Alex, head of Disease Control and Bioterrorism at the Counter Terrorism Unit, is having a terrible day. A suspicious infectious disease is killing hundreds of people across the city. A leading professor at the state university insists it is flu. But isn’t it too early in the season? Alex wonders: Could it be a genetically engineered strain of Avian flu?
His boss is sceptical, even when Alex explains that a bioterrorist attack “presents just as big a threat as a bombing. Or a rogue gunman. Bigger.”
“What if I promise to wash my hands and cover my mouth when I cough?” the boss sneers dismissively.
If you haven’t seen Pandemic, the five-part bioterrorism drama shortlisted for four awards in Melbourne’s 2016 Web Film Festival, catch it here:
And note the credit line on the final episode: “Story by Raina MacIntyre, David Heslop and David Muscatello”.
“I already had the story for Pandemic in my head,” explains Professor MacIntyre, Head of the School of Public Health and Community Medicine at the University of New South Wales (UNSW).
The Professor of Infectious Disease Epidemiology is an international leader in both emerging infections and biosecurity. She conceived of the mini film series as a teaching aid for her online course on Bioterrorism and Health Intelligence, which launched last year. It’s part of a new suite of programs offered by the PLuS Alliance – a formidable partnership between three of the world’s top universities – Arizona State University (ASU), King’s College, London (KCL) and UNSW.
The web series was a hit with students: “The feedback we got for that course was phenomenal,” recalls MacIntyre. “The film highlighted the dangers of insider threat where an insider in an organisation is either stealing secrets or leaking stuff. It’s a major issue in the biological sciences.”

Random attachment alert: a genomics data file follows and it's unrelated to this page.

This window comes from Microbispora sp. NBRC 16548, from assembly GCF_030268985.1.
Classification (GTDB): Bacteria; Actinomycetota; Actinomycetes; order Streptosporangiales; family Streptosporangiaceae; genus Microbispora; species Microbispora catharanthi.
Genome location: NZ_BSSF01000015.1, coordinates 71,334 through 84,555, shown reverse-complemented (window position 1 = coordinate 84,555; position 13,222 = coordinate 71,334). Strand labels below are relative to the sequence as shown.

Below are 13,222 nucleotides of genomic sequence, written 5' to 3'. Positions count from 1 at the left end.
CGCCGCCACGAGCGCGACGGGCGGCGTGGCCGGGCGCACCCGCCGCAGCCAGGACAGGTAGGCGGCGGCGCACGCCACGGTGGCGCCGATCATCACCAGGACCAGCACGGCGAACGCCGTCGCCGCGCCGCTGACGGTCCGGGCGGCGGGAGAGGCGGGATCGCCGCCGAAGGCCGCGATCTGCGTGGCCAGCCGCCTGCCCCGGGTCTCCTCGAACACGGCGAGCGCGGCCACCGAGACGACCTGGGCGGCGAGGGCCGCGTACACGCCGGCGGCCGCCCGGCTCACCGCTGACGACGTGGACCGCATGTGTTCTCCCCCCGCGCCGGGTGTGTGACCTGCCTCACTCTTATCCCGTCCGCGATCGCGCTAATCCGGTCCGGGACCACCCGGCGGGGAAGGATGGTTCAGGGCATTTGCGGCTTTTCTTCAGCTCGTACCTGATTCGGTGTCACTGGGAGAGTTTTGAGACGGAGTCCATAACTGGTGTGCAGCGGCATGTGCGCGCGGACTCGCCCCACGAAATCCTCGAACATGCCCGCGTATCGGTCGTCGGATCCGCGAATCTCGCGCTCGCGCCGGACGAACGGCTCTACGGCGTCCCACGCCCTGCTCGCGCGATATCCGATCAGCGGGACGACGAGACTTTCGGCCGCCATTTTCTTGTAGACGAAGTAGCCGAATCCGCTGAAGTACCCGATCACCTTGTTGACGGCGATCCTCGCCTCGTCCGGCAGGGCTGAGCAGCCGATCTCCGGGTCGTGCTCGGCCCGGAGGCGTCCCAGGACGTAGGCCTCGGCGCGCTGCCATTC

Thomas E. Engells, Chief of Police at the University of Texas and a leading US expert on biosecurity, was a lecturer for the course, and saw first hand how MacIntyre’s workshops challenged and inspired the diverse mix of participants, which included grad students, accomplished academics, and working professionals from a spectrum of disciplines.
“Her work on biosecurity and bioterrorism is of the first rank,” he says.
The Risk is Real
When we meet at UNSW’s Sydney campus, MacIntyre has just returned from a conference of PLuS Alliance Fellows in Phoenix, where ASU is based. She was presenting the details of a new project investigating H5N1 avian influenza, and the risk factors for human-to-human forms of the highly pathogenic virus, which has led to the deaths of hundreds of millions of birds and more than 100 people since the first outbreak was detected in Hong Kong in 1997. It’s among the first PLuS Alliance research projects to be given seed funding and is jointly led by Michael Scotch, an associate professor in ASU’s Department of Biomedical Informatics. A third leader, Dr Kathleen Steinhofel from KCL, will help with the modelling.
While there is no evidence H5N1 can be easily transmitted between people – all human infections have been in people who lived and worked closely with infected poultry – there are very real worries the virus could mutate to create a new and highly pathogenic strain as deadly as the avian-derived Spanish flu that killed tens of millions of people, or up to 5% of the world’s population, between 1918 and 1920.
“The risk of a pandemic, or even bioterrorism, as a result of only a handful of mutations, is very real,” MacIntyre warns.